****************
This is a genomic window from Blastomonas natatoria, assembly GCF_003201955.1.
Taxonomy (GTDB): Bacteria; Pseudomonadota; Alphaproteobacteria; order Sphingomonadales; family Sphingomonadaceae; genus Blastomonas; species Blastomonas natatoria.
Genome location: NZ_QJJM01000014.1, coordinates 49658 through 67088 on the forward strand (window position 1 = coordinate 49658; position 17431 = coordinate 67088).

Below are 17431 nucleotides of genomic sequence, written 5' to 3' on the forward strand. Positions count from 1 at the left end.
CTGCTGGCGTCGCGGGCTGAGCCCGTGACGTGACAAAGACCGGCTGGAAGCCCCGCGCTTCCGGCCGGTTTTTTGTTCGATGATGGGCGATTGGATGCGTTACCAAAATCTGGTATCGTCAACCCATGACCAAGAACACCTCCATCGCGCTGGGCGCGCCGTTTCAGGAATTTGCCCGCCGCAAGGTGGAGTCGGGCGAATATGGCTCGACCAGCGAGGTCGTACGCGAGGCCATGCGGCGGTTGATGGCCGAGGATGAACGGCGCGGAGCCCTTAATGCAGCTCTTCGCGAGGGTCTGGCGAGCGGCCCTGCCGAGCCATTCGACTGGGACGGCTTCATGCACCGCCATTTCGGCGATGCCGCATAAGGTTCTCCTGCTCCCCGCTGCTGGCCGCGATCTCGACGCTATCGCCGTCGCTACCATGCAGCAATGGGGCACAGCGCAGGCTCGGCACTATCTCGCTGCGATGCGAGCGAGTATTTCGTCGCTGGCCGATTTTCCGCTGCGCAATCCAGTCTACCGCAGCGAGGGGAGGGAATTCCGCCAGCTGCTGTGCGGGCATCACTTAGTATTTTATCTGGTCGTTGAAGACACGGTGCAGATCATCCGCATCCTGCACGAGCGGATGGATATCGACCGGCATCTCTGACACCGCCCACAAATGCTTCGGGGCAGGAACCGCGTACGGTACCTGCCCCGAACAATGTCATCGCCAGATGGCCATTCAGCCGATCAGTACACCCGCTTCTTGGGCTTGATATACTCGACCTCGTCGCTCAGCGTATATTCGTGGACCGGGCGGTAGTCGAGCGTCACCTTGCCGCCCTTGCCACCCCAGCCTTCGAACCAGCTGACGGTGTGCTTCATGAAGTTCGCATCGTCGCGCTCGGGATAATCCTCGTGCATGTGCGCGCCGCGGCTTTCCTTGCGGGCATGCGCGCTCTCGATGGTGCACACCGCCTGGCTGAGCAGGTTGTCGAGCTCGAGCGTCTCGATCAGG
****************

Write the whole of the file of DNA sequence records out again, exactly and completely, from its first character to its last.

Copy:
This is a genomic window from Blastomonas natatoria, assembly GCF_003201955.1.
Taxonomy (GTDB): Bacteria; Pseudomonadota; Alphaproteobacteria; order Sphingomonadales; family Sphingomonadaceae; genus Blastomonas; species Blastomonas natatoria.
Genome location: NZ_QJJM01000014.1, coordinates 49658 through 67088 on the forward strand (window position 1 = coordinate 49658; position 17431 = coordinate 67088).

Below are 17431 nucleotides of genomic sequence, written 5' to 3' on the forward strand. Positions count from 1 at the left end.
CTGCTGGCGTCGCGGGCTGAGCCCGTGACGTGACAAAGACCGGCTGGAAGCCCCGCGCTTCCGGCCGGTTTTTTGTTCGATGATGGGCGATTGGATGCGTTACCAAAATCTGGTATCGTCAACCCATGACCAAGAACACCTCCATCGCGCTGGGCGCGCCGTTTCAGGAATTTGCCCGCCGCAAGGTGGAGTCGGGCGAATATGGCTCGACCAGCGAGGTCGTACGCGAGGCCATGCGGCGGTTGATGGCCGAGGATGAACGGCGCGGAGCCCTTAATGCAGCTCTTCGCGAGGGTCTGGCGAGCGGCCCTGCCGAGCCATTCGACTGGGACGGCTTCATGCACCGCCATTTCGGCGATGCCGCATAAGGTTCTCCTGCTCCCCGCTGCTGGCCGCGATCTCGACGCTATCGCCGTCGCTACCATGCAGCAATGGGGCACAGCGCAGGCTCGGCACTATCTCGCTGCGATGCGAGCGAGTATTTCGTCGCTGGCCGATTTTCCGCTGCGCAATCCAGTCTACCGCAGCGAGGGGAGGGAATTCCGCCAGCTGCTGTGCGGGCATCACTTAGTATTTTATCTGGTCGTTGAAGACACGGTGCAGATCATCCGCATCCTGCACGAGCGGATGGATATCGACCGGCATCTCTGACACCGCCCACAAATGCTTCGGGGCAGGAACCGCGTACGGTACCTGCCCCGAACAATGTCATCGCCAGATGGCCATTCAGCCGATCAGTACACCCGCTTCTTGGGCTTGATATACTCGACCTCGTCGCTCAGCGTATATTCGTGGACCGGGCGGTAGTCGAGCGTCACCTTGCCGCCCTTGCCACCCCAGCCTTCGAACCAGCTGACGGTGTGCTTCATGAAGTTCGCATCGTCGCGCTCGGGATAATCCTCGTGCATGTGCGCGCCGCGGCTTTCCTTGCGGGCATGCGCGCTCTCGATGGTGCACACCGCCTGGCTGAGCAGGTTGTCGAGCTCGAGCGTCTCGATCAGG